Monday, February 9, 2009

Weekly Report Time!

Hi everyone,

Cranking out oxygens today and working hard on my talk (in four
minute intervals between samples), so it's fortunate that it;s weekly
report time -- means I have less writing to do (wouldn't want to
overwhelm my readership...).

One quick note though -- first sunrise/sunset in over a month last
night. Down around 3, up at 5 or so. We've been heading north as
the days have been getting shorter. Supposedly the night shift got
quite a visual treat. I saw some orange, but had to head to bed
after. I'll try to stay up for some of the excitement tonight but
cloudy skies may dull the glow.

The report follows, with only minor edits:

Fifteen years ago next to nothing was known about the bathymetry and
ocean circulation on the Amundsen Sea continental shelf, a nearly
inaccessible backwater presumed to have little relevance to such
weightier topics as Antarctic Bottom Water formation and biological
productivity, much less to ice shelf dynamics. However, unimagined
and highly relevant sea floor topography and oceanographic processes
have since been found lurking beneath its nearly perennial sea ice
cover. The deep troughs cut by larger ice streams during past glacial
epochs are now being filled by 'warm' deep water, speeding wastage of
the glaciers that carved them. Melt-driven upwelling of water
enriched in glacial flour drives persistent algal blooms, at odds
with conventional boom and bust cycles of macro/micro-nutrient
limited regions. Downwelling doesn't much matter here, but the
upwelling transports ocean heat to the floating and thinning parts of
the West Antarctic Ice Sheet.

Recent Amundsen expeditions, initially on the NB Palmer and
subsequently on Polarstern and JC Ross, have defined the late summer
water properties on the Amundsen continental shelf and provided
indications of their interannual variability. But longer and more
continuous records are needed to determine how this regional sea is
responding to seasonal and other atmospheric cycles, and causing the
increased melting of continental ice. That work began modestly 3
years ago with the setting of several simple near-bottom instrument
packages, some showing expected and others unexpected results when
recovered a year later. As this IPY draws to a close, we are setting
out more heavily instrumented moorings for longer periods and over a
broader area. The focus is on temperature, the primary gauge of
subsurface change, and on deep water inflow at depths >400 m,
lessening the risks posed by hundreds of large icebergs that infest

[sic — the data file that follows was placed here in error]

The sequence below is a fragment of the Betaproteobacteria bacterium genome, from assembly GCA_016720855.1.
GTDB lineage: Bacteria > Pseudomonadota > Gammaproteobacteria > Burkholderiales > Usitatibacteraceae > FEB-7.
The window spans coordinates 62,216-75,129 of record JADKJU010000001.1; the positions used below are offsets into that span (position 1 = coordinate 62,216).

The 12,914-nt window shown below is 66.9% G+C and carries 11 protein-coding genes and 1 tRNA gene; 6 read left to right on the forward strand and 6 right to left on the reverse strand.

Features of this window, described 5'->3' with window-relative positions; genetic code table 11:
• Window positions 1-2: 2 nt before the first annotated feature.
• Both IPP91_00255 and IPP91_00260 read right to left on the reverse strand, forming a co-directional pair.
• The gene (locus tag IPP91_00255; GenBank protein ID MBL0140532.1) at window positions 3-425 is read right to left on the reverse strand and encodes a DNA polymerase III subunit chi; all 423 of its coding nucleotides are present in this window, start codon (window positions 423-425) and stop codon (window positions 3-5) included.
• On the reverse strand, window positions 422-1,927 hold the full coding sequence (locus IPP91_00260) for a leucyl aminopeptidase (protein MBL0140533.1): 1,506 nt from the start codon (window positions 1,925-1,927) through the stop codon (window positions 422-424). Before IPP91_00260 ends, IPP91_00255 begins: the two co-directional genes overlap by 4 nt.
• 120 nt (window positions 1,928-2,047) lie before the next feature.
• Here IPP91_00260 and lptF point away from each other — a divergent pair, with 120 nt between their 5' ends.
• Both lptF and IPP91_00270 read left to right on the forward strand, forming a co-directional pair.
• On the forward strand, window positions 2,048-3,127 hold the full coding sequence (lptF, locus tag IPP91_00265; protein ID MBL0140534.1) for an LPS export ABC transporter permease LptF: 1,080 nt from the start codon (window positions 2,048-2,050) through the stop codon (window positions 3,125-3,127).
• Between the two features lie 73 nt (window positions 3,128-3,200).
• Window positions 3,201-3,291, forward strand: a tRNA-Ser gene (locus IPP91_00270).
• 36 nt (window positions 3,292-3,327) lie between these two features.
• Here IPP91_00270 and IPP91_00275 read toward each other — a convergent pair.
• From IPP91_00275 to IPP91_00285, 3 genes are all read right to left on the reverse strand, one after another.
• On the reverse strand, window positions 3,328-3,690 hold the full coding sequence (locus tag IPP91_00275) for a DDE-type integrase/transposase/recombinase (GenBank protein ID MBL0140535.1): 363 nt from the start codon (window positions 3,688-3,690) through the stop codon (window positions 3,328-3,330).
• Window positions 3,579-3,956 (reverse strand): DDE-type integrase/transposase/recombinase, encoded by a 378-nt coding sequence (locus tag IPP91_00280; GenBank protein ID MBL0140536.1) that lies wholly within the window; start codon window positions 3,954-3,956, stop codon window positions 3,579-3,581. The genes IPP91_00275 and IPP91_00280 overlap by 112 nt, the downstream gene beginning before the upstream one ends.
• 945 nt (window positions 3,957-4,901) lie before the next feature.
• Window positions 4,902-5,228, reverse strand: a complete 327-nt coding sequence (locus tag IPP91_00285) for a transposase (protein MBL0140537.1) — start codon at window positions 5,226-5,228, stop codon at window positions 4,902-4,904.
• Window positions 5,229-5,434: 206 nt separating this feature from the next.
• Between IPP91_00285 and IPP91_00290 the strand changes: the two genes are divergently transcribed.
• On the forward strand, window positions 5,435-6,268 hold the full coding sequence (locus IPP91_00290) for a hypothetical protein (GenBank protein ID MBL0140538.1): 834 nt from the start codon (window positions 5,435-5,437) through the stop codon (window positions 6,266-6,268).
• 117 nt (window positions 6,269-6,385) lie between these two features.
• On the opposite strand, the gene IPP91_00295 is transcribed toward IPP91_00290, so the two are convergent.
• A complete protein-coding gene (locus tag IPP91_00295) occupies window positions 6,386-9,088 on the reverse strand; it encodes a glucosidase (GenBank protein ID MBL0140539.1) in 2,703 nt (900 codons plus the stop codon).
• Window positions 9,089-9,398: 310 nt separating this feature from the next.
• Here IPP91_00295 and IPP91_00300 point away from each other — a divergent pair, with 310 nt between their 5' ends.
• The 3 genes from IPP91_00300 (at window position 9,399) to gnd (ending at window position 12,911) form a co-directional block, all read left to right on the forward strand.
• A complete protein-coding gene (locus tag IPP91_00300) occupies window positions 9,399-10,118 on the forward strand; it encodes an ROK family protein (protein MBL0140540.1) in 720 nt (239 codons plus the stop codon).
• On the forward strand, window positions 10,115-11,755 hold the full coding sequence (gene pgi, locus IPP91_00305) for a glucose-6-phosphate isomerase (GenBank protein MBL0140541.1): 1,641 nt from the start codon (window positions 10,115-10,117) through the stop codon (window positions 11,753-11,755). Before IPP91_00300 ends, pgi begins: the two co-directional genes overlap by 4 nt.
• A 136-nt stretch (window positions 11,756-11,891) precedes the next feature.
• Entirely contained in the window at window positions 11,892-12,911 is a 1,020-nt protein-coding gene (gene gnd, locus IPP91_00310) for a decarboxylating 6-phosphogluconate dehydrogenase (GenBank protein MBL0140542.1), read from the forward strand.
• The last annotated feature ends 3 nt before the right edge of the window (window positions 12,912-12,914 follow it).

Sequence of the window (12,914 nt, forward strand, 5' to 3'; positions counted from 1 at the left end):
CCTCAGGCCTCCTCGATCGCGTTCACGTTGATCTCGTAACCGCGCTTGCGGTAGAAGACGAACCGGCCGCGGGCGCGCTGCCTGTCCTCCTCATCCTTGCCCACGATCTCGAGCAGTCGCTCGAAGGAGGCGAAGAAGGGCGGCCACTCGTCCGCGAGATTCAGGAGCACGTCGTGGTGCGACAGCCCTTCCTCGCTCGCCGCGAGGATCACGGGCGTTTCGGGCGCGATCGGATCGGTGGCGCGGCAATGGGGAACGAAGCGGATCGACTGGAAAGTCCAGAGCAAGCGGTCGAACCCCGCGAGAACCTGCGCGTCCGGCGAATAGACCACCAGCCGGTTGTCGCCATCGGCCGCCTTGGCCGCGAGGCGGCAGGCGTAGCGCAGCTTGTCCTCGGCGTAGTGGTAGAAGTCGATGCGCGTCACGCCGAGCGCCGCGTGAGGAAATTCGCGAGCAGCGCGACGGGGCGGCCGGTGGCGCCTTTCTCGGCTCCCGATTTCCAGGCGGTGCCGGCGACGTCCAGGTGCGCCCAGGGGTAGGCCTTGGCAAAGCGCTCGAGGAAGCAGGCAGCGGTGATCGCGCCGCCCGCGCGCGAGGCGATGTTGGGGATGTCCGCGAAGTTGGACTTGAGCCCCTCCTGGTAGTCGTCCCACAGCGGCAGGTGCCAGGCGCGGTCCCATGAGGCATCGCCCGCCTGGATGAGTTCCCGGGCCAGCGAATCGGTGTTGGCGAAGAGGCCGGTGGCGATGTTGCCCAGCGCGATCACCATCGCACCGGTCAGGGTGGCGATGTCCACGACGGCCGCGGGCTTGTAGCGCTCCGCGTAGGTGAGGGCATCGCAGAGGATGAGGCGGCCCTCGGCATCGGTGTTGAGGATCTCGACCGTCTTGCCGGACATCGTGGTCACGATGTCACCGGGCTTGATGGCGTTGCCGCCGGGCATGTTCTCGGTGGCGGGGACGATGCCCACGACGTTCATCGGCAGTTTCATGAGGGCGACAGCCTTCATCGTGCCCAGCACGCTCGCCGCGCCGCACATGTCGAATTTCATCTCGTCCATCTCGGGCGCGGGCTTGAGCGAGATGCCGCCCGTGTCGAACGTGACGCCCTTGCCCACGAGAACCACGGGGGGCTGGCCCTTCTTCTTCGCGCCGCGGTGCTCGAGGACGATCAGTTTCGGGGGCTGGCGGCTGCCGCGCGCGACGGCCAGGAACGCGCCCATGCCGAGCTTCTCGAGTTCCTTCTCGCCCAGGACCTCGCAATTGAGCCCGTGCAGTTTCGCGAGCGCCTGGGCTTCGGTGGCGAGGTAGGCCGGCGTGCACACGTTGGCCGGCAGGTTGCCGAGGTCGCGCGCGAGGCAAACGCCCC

the eastern Amundsen. Nine bottom-anchored moorings have been
deployed to date on 0901, and another five should be added to the
array during the next week.

Those moorings must be recovered to retrieve the recorded data, but
we have also set out, on fast ice east of Bear Peninsula, an Ice
Tethered Profiler that knows how (if not when) to call home and
report its measurements. A joint effort with Woods Hole investigators
Toole & Timmermans, this is the first ITP deployment in the
Antarctic, following ~30 that have been placed on drifting pack ice
in the Arctic. The fast ice is thinner than we would have liked, with
seal holes nearby and a sporadic break-out record. But ice options
were slim this year, and with a bit of luck it will remain fast until
a daily 750 meter-depth record of temperature and salinity can be
generated over several seasons.

Shortly after leaving the idyllic conditions of Pine Island Bay,
progress was hampered by fog and ice, then high winds, confused seas
and cruise time contraints led to the cancellation of CTD profiling
transects near two ice shelf fronts. A 15-hour round trip back to the
fast edge turned into a wild goose chase, but a large raft of
penguins (>75) were observed there, all in Emperor's formal dress. A
non-functional sea ice buoy on one ice floe replaced a curious piece
of rubber flotsam from another. Fisherfolk were encountered occupying
a planned station site, and other fishing boats called to alert us
that they were (temporarily?) beset nearby. All are believed to be
longlining for toothfish (Chilean Sea Bass to your local
restauranteur), at depths below that of our bottom-moored instrument

Amid these and other distractions, a fair amount of useful work was
accomplished. Accounting during the past week included 21 CTDO/LADCP/
rosette stations, 8 TMC casts, 6 ice sampling stations, 4 moorings
set and 1584 km of ship track swath-mapped. Phaeocystis was found to
dominate the high biomass in the Amundsen Polynya, but DMS was lower
there than in PIB and dissolved iron was low except below 100 m near
the ice shelves. A CRREL Ice Mass Balance buoy was installed near the
ITP, and is now reporting local surface conditions, according to
Lamont weatherman Richard Cullather.

RPS and ECO support has been exemplary, along with that of our
mooring maestros..

1 comment:

  1. Too bad you can't fish for some Patagonia toothfish, even though it's on the Do Not Eat list. A dinner of fresh fish would be pretty rewarding!